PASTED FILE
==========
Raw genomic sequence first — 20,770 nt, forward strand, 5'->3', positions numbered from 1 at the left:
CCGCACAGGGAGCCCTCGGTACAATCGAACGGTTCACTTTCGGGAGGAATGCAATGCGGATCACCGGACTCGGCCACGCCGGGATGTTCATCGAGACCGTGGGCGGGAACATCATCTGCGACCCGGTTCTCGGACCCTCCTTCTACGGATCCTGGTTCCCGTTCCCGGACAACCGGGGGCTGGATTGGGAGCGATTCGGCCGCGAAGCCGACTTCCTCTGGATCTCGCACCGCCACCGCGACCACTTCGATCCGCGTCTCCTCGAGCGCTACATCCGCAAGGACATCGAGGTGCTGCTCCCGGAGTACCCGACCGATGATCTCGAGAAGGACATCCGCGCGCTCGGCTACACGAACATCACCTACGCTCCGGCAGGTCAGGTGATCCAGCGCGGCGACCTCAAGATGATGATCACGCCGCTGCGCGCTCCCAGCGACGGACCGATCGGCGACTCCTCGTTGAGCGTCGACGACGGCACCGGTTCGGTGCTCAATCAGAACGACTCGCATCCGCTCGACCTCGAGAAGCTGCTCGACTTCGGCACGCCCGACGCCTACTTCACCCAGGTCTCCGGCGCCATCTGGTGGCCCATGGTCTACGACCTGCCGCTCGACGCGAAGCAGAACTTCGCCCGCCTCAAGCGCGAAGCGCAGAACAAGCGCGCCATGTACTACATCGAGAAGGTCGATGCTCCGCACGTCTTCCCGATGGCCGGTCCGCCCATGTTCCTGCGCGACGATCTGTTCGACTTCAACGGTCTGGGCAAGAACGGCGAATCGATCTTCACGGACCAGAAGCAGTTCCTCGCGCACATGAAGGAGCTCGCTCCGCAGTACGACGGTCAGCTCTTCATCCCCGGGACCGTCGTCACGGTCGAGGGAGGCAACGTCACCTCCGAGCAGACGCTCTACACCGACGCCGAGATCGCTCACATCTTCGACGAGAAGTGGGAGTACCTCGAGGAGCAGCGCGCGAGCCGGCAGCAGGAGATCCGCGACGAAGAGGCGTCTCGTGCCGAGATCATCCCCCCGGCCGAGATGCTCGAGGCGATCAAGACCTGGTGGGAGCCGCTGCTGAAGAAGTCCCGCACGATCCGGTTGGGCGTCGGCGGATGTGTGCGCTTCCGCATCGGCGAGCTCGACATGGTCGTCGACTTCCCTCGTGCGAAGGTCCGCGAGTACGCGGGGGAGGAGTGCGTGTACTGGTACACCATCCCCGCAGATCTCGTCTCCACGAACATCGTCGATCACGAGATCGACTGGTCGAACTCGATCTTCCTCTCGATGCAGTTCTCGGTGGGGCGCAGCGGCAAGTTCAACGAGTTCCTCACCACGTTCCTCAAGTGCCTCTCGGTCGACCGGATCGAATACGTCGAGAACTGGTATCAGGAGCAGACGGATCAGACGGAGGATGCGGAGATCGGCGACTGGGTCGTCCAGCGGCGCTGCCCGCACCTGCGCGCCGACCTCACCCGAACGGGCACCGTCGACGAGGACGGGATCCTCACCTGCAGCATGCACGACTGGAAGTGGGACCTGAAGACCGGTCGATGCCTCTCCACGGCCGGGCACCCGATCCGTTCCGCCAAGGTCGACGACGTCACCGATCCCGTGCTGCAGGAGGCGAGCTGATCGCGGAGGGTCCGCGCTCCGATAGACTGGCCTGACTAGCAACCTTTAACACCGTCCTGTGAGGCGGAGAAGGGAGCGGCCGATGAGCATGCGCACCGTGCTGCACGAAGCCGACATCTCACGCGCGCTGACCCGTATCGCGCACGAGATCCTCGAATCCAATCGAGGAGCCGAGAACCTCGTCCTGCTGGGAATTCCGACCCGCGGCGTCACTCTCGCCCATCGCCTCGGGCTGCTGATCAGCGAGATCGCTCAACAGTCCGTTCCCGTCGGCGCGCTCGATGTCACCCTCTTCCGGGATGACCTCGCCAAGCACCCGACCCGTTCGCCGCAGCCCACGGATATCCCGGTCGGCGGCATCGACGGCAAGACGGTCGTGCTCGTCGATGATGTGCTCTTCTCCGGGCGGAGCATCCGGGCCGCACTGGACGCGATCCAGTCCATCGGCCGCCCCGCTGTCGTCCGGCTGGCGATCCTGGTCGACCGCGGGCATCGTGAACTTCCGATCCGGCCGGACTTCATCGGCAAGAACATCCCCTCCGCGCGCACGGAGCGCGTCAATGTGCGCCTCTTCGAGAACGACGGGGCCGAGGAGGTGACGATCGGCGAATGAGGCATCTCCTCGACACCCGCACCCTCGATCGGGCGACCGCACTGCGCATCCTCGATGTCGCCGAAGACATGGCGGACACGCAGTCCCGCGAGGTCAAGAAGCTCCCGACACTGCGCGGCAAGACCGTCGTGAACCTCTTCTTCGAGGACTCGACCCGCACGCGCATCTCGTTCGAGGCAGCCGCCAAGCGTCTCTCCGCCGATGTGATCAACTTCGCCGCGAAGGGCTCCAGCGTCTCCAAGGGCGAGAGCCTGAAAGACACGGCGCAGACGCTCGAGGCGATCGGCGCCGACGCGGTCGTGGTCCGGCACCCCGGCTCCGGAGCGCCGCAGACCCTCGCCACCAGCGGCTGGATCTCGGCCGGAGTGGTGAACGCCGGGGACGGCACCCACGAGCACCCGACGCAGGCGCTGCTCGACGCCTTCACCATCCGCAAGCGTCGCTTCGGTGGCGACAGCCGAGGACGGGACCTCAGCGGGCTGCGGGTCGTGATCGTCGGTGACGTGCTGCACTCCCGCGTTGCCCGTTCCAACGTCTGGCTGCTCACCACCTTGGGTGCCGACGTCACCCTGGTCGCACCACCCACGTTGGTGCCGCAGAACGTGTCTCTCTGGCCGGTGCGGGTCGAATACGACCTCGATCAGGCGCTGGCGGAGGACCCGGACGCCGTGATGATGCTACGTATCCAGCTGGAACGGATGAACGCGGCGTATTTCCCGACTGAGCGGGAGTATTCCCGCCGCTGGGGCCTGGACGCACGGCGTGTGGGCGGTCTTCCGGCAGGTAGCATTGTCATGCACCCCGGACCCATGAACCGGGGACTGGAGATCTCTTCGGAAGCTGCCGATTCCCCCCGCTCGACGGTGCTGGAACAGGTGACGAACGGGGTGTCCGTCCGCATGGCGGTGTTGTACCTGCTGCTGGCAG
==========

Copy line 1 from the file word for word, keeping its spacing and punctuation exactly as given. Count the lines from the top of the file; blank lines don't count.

Raw genomic sequence first — 20,770 nt, forward strand, 5'->3', positions numbered from 1 at the left: